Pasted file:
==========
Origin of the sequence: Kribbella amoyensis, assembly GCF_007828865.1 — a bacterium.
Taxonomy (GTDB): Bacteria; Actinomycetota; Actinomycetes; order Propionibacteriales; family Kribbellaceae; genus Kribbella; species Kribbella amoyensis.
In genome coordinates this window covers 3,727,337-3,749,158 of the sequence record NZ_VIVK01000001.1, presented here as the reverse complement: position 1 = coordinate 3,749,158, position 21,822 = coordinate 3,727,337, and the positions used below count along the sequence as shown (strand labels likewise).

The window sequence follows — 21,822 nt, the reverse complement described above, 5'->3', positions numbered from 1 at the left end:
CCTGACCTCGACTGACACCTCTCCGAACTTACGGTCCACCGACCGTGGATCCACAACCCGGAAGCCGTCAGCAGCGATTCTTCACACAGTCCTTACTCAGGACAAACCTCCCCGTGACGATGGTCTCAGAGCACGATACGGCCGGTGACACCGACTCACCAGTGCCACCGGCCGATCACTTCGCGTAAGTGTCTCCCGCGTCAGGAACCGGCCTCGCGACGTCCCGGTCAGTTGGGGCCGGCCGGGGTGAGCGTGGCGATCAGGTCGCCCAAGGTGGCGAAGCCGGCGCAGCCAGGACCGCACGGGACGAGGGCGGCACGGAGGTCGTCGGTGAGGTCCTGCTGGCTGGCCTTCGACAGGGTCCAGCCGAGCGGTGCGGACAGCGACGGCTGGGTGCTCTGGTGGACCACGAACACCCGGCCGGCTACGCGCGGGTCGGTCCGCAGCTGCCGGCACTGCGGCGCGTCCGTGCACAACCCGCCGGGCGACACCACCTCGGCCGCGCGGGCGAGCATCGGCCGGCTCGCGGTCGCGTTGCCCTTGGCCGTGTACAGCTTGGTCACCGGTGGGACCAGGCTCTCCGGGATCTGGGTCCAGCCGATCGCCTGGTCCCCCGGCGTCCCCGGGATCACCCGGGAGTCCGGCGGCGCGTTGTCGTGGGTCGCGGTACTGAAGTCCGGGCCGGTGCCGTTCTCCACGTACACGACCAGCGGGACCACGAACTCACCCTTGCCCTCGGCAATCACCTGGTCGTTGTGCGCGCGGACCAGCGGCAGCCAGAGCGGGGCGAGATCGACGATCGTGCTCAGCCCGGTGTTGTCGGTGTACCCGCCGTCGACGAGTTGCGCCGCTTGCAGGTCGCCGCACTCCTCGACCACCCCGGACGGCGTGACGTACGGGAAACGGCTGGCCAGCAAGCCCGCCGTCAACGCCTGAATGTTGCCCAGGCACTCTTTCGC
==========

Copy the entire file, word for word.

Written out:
Origin of the sequence: Kribbella amoyensis, assembly GCF_007828865.1 — a bacterium.
Taxonomy (GTDB): Bacteria; Actinomycetota; Actinomycetes; order Propionibacteriales; family Kribbellaceae; genus Kribbella; species Kribbella amoyensis.
In genome coordinates this window covers 3,727,337-3,749,158 of the sequence record NZ_VIVK01000001.1, presented here as the reverse complement: position 1 = coordinate 3,749,158, position 21,822 = coordinate 3,727,337, and the positions used below count along the sequence as shown (strand labels likewise).

The window sequence follows — 21,822 nt, the reverse complement described above, 5'->3', positions numbered from 1 at the left end:
CCTGACCTCGACTGACACCTCTCCGAACTTACGGTCCACCGACCGTGGATCCACAACCCGGAAGCCGTCAGCAGCGATTCTTCACACAGTCCTTACTCAGGACAAACCTCCCCGTGACGATGGTCTCAGAGCACGATACGGCCGGTGACACCGACTCACCAGTGCCACCGGCCGATCACTTCGCGTAAGTGTCTCCCGCGTCAGGAACCGGCCTCGCGACGTCCCGGTCAGTTGGGGCCGGCCGGGGTGAGCGTGGCGATCAGGTCGCCCAAGGTGGCGAAGCCGGCGCAGCCAGGACCGCACGGGACGAGGGCGGCACGGAGGTCGTCGGTGAGGTCCTGCTGGCTGGCCTTCGACAGGGTCCAGCCGAGCGGTGCGGACAGCGACGGCTGGGTGCTCTGGTGGACCACGAACACCCGGCCGGCTACGCGCGGGTCGGTCCGCAGCTGCCGGCACTGCGGCGCGTCCGTGCACAACCCGCCGGGCGACACCACCTCGGCCGCGCGGGCGAGCATCGGCCGGCTCGCGGTCGCGTTGCCCTTGGCCGTGTACAGCTTGGTCACCGGTGGGACCAGGCTCTCCGGGATCTGGGTCCAGCCGATCGCCTGGTCCCCCGGCGTCCCCGGGATCACCCGGGAGTCCGGCGGCGCGTTGTCGTGGGTCGCGGTACTGAAGTCCGGGCCGGTGCCGTTCTCCACGTACACGACCAGCGGGACCACGAACTCACCCTTGCCCTCGGCAATCACCTGGTCGTTGTGCGCGCGGACCAGCGGCAGCCAGAGCGGGGCGAGATCGACGATCGTGCTCAGCCCGGTGTTGTCGGTGTACCCGCCGTCGACGAGTTGCGCCGCTTGCAGGTCGCCGCACTCCTCGACCACCCCGGACGGCGTGACGTACGGGAAACGGCTGGCCAGCAAGCCCGCCGTCAACGCCTGAATGTTGCCCAGGCACTCTTTCGC